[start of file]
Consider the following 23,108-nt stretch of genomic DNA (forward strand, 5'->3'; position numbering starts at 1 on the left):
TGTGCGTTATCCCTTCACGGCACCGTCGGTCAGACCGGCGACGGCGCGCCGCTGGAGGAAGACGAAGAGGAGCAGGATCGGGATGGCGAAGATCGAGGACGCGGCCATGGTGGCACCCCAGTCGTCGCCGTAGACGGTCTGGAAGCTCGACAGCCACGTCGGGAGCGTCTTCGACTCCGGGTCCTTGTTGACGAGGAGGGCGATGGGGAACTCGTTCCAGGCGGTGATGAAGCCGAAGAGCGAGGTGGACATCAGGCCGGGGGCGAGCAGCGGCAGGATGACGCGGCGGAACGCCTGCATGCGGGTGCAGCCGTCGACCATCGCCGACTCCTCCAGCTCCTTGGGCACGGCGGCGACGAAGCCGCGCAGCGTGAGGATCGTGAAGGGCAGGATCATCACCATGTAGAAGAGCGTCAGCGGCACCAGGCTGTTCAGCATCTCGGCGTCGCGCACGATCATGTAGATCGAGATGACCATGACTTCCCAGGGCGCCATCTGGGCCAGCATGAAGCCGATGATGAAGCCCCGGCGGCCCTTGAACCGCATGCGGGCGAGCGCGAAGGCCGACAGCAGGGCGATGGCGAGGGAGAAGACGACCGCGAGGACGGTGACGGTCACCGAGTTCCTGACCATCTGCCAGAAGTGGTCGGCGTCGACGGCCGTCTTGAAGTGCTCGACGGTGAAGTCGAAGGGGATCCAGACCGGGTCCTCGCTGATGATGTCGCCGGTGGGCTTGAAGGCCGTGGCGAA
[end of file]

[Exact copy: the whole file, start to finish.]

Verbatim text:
Consider the following 23,108-nt stretch of genomic DNA (forward strand, 5'->3'; position numbering starts at 1 on the left):
TGTGCGTTATCCCTTCACGGCACCGTCGGTCAGACCGGCGACGGCGCGCCGCTGGAGGAAGACGAAGAGGAGCAGGATCGGGATGGCGAAGATCGAGGACGCGGCCATGGTGGCACCCCAGTCGTCGCCGTAGACGGTCTGGAAGCTCGACAGCCACGTCGGGAGCGTCTTCGACTCCGGGTCCTTGTTGACGAGGAGGGCGATGGGGAACTCGTTCCAGGCGGTGATGAAGCCGAAGAGCGAGGTGGACATCAGGCCGGGGGCGAGCAGCGGCAGGATGACGCGGCGGAACGCCTGCATGCGGGTGCAGCCGTCGACCATCGCCGACTCCTCCAGCTCCTTGGGCACGGCGGCGACGAAGCCGCGCAGCGTGAGGATCGTGAAGGGCAGGATCATCACCATGTAGAAGAGCGTCAGCGGCACCAGGCTGTTCAGCATCTCGGCGTCGCGCACGATCATGTAGATCGAGATGACCATGACTTCCCAGGGCGCCATCTGGGCCAGCATGAAGCCGATGATGAAGCCCCGGCGGCCCTTGAACCGCATGCGGGCGAGCGCGAAGGCCGACAGCAGGGCGATGGCGAGGGAGAAGACGACCGCGAGGACGGTGACGGTCACCGAGTTCCTGACCATCTGCCAGAAGTGGTCGGCGTCGACGGCCGTCTTGAAGTGCTCGACGGTGAAGTCGAAGGGGATCCAGACCGGGTCCTCGCTGATGATGTCGCCGGTGGGCTTGAAGGCCGTGGCGAA